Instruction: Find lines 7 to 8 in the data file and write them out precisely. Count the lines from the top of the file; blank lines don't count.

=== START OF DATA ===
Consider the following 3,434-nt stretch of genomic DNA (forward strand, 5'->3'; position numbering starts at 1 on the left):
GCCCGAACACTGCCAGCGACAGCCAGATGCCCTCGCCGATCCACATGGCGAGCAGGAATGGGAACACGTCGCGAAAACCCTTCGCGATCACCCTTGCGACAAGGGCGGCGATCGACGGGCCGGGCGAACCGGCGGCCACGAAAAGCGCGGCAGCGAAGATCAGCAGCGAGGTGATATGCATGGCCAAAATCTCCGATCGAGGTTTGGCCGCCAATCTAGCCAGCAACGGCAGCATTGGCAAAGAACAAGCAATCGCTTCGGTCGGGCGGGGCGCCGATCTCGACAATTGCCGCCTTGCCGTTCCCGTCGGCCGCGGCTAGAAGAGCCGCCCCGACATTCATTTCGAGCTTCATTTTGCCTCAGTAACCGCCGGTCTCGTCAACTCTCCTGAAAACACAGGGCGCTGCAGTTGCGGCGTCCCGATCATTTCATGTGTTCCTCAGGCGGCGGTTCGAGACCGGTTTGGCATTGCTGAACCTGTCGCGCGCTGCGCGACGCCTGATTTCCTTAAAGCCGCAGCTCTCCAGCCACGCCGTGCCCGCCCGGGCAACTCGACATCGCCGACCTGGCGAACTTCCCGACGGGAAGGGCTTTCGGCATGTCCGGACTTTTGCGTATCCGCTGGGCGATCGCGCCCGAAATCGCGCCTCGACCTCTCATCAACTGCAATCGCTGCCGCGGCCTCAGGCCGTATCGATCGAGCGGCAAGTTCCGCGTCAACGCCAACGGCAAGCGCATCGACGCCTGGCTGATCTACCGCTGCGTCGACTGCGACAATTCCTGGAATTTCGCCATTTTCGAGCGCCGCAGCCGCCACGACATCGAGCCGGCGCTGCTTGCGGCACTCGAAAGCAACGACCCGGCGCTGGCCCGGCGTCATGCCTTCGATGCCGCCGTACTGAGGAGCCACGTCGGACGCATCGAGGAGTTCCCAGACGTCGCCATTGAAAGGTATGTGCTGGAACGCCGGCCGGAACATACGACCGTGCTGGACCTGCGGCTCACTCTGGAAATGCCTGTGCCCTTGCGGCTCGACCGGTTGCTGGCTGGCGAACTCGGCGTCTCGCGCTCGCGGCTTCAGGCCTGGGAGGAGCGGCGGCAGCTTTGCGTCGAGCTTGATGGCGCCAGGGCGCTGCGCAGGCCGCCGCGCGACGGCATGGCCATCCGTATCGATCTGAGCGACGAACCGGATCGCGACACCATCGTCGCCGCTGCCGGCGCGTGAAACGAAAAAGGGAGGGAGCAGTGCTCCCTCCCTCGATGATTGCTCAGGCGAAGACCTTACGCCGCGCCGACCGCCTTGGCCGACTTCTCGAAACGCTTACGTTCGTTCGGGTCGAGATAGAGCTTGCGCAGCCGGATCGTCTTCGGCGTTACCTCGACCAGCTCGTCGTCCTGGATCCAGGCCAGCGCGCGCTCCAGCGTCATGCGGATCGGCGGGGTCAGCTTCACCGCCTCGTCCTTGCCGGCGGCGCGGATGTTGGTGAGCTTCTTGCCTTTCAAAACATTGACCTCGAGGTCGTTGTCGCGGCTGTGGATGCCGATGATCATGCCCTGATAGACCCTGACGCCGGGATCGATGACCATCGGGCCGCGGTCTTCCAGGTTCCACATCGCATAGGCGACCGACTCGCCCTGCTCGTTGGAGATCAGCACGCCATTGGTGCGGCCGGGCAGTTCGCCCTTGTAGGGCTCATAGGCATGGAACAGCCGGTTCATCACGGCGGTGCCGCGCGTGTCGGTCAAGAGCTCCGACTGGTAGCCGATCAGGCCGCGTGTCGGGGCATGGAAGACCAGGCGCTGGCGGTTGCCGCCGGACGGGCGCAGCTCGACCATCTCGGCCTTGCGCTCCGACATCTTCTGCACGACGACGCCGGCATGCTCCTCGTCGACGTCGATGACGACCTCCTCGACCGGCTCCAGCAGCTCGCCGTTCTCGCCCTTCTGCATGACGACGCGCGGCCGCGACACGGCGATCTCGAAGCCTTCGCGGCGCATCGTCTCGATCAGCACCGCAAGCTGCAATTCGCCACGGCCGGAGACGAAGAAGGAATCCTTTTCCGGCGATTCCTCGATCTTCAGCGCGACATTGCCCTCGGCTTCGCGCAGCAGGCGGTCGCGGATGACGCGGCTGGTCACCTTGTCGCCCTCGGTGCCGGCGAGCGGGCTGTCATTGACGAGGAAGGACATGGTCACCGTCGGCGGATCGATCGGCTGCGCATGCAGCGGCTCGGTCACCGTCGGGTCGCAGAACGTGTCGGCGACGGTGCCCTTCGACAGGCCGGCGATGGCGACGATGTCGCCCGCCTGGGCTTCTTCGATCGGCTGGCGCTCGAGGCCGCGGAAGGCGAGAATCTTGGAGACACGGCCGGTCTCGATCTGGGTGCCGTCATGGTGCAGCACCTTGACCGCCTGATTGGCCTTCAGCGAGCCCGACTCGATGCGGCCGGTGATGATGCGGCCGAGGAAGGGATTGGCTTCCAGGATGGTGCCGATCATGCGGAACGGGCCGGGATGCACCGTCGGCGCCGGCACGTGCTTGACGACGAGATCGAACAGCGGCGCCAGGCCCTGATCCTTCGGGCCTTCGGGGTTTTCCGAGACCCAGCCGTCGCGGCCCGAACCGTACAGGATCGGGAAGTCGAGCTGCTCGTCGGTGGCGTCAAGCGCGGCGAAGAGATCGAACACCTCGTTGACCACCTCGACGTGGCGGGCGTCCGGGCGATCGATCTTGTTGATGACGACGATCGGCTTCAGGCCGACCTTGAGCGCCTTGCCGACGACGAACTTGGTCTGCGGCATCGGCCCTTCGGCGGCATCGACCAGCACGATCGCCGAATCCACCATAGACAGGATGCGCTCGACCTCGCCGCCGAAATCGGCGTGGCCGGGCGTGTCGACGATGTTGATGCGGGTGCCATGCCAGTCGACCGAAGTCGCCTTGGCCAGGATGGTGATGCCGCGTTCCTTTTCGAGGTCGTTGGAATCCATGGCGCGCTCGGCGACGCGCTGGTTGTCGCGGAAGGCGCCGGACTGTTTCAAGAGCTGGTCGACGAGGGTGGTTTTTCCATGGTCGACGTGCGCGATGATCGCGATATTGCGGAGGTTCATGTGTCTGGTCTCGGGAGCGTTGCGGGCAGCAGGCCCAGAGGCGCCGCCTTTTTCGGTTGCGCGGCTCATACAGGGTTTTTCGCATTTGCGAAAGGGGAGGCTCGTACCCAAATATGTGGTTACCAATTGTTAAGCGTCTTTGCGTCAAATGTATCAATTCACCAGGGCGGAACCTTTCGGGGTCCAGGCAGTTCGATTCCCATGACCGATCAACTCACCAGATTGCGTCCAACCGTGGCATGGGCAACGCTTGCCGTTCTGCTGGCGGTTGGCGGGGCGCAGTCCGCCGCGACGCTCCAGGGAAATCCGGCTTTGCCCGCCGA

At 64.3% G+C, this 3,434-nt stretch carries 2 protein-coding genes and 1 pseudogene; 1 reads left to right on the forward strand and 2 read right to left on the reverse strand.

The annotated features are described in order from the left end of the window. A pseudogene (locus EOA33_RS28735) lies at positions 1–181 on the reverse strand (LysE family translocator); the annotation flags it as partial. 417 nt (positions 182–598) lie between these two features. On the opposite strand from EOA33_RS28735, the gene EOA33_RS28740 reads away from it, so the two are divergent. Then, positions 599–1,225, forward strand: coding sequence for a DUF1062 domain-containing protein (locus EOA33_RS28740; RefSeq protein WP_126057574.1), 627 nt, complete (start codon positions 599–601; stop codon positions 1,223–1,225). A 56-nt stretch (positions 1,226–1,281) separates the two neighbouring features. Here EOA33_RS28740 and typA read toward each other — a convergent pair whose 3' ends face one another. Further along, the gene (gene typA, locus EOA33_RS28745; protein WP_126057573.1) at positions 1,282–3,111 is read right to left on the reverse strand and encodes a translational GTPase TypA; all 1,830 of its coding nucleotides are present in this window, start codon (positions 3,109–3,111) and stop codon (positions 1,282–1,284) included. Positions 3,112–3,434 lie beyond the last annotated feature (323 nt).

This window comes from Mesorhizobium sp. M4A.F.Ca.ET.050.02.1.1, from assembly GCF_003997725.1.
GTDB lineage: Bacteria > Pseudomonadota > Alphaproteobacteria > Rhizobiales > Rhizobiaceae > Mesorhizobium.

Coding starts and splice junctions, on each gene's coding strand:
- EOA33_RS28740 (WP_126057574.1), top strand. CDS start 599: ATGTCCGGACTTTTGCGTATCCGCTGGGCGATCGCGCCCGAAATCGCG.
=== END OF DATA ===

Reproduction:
Coding starts and splice junctions, on each gene's coding strand:
- EOA33_RS28740 (WP_126057574.1), top strand. CDS start 599: ATGTCCGGACTTTTGCGTATCCGCTGGGCGATCGCGCCCGAAATCGCG.